November 12, 2012

You don't know what you don't know, do you?

After reading a great post today, How to Connect the Dots, from Brett Clark, I ended up on a post from Tom Whitby which really got me thinking about this question, How do educators get to what they don't know?
This overarching question, how do educators get to what they don't know, is a challenging one.  I think of the phrase "you don't know what you don't know," and wonder how do we move beyond it?  I feel I did move beyond it because I felt stagnant in my trajectory as a teacher and knew there had to be more I could, and should, be doing.  But how is this accomplished when teachers may be complacent, simply because they don't know what they don't know?
The model of Flipped PD that I've implemented within my school has been one way to bring this overarching question to the front of our minds- mine included.  One hour a month of face to face time, with consistent and personalized support in between meetings, has provided the time for teachers to think, to consider, to wonder, to dream-- what don't I know, how else can I do this, what do my students need, how can I cultivate this...
How do we get educators to what they don't know?  I know now it goes slowly, with caution and regard for their experience, comfort level, and personal and pedagogical beliefs.  It's about building relationships and trust so that the unknown doesn't seem so isolated and scary, when impending observations loom.  It takes time, a lot of time, maybe more time than I ever imagined.  Consistency, encouragement, celebration and reflection are so important along this journey.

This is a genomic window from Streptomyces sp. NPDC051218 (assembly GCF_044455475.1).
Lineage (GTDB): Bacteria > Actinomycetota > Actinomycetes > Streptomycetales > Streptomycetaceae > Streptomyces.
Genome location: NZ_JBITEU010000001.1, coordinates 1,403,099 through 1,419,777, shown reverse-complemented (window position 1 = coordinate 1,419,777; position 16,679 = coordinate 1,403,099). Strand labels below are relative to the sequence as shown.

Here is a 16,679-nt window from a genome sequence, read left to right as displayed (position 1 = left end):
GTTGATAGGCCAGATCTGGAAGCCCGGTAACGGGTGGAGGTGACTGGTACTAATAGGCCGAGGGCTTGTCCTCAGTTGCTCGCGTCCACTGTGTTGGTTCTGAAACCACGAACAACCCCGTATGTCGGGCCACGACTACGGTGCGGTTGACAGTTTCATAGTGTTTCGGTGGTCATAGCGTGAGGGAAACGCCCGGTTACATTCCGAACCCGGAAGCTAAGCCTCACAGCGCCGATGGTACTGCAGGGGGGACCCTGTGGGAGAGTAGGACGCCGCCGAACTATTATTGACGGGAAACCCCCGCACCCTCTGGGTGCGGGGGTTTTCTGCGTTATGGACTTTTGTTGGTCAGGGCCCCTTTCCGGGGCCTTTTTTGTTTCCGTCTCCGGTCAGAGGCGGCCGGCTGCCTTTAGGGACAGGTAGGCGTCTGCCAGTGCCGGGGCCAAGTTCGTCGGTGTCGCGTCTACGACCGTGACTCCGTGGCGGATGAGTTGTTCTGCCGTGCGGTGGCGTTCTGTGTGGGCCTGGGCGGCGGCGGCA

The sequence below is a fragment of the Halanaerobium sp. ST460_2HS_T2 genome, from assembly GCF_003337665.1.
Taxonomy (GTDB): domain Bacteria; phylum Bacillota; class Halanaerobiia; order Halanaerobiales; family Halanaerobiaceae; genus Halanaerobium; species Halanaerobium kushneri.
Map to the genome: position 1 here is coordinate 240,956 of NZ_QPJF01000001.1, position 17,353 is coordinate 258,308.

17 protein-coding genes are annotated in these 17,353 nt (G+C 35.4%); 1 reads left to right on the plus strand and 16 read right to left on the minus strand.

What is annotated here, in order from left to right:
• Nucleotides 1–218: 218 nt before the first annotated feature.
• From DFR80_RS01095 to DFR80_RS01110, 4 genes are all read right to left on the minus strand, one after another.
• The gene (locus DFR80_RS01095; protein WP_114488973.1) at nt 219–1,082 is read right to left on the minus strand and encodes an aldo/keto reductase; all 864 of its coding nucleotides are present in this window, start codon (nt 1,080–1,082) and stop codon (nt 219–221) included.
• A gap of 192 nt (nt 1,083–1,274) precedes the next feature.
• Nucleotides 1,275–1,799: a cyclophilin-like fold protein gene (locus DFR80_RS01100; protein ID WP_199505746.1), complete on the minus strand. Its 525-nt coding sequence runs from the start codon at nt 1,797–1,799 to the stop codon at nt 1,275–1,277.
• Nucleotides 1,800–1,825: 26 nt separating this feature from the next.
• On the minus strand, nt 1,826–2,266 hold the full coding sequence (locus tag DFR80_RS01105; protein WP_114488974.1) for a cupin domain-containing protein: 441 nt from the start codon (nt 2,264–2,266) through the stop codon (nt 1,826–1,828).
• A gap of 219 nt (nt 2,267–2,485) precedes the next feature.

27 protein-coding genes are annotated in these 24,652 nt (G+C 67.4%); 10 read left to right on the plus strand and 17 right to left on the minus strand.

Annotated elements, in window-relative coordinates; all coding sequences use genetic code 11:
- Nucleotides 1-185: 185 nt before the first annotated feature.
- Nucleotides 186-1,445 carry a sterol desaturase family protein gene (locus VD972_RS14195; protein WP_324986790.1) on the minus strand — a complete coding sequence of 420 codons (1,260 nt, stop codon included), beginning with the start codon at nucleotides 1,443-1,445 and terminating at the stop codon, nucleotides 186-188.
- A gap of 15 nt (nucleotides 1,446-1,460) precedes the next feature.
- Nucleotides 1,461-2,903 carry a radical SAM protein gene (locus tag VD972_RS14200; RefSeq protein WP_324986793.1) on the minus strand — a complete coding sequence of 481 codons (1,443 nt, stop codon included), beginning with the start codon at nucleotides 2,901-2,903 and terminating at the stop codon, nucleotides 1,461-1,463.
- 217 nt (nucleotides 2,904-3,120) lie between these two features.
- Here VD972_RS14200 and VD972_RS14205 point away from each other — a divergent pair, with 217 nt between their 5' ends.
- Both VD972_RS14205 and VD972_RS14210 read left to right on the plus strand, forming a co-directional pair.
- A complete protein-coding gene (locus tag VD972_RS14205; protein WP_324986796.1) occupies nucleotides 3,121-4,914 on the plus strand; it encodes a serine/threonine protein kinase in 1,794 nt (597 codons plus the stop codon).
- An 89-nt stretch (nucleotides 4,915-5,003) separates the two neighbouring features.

I think now, getting to what they don't know is not simply about a piece of technology, or starting a class blog, or using the online features of the science curriculum.  It's about getting to know who we are as educators and truly what we believe about teaching and learning, beyond that philosophical paragraph on the parent welcome letter at the start of school.  It's the shift to not only student centered, but learning centered classrooms.  We're changing our school culture through collegial conversation that is deep, challenging, and meaningful.
I didn't know how this model would work or IF it would work, so for me, getting to what I didn't know meant simply to try, and not give up on my teachers no matter their fears, resistance, or struggles.  Growth, change and progress take time, as does learning.  Looking back over the first few months of this journey, I'm awed and inspired by the goals and projects which have tremendously impacted student learning in my school.  We have momentum and I believe this momentum will continue to inspire teachers to question, wonder and seek out what they don't know.  My calendar and to-do list are there to support them all along the journey.

1 comment:

  1. That was a great post which evoked a great deal of reaction when you posted it to the CLE community. Wondering where you are now on your journey?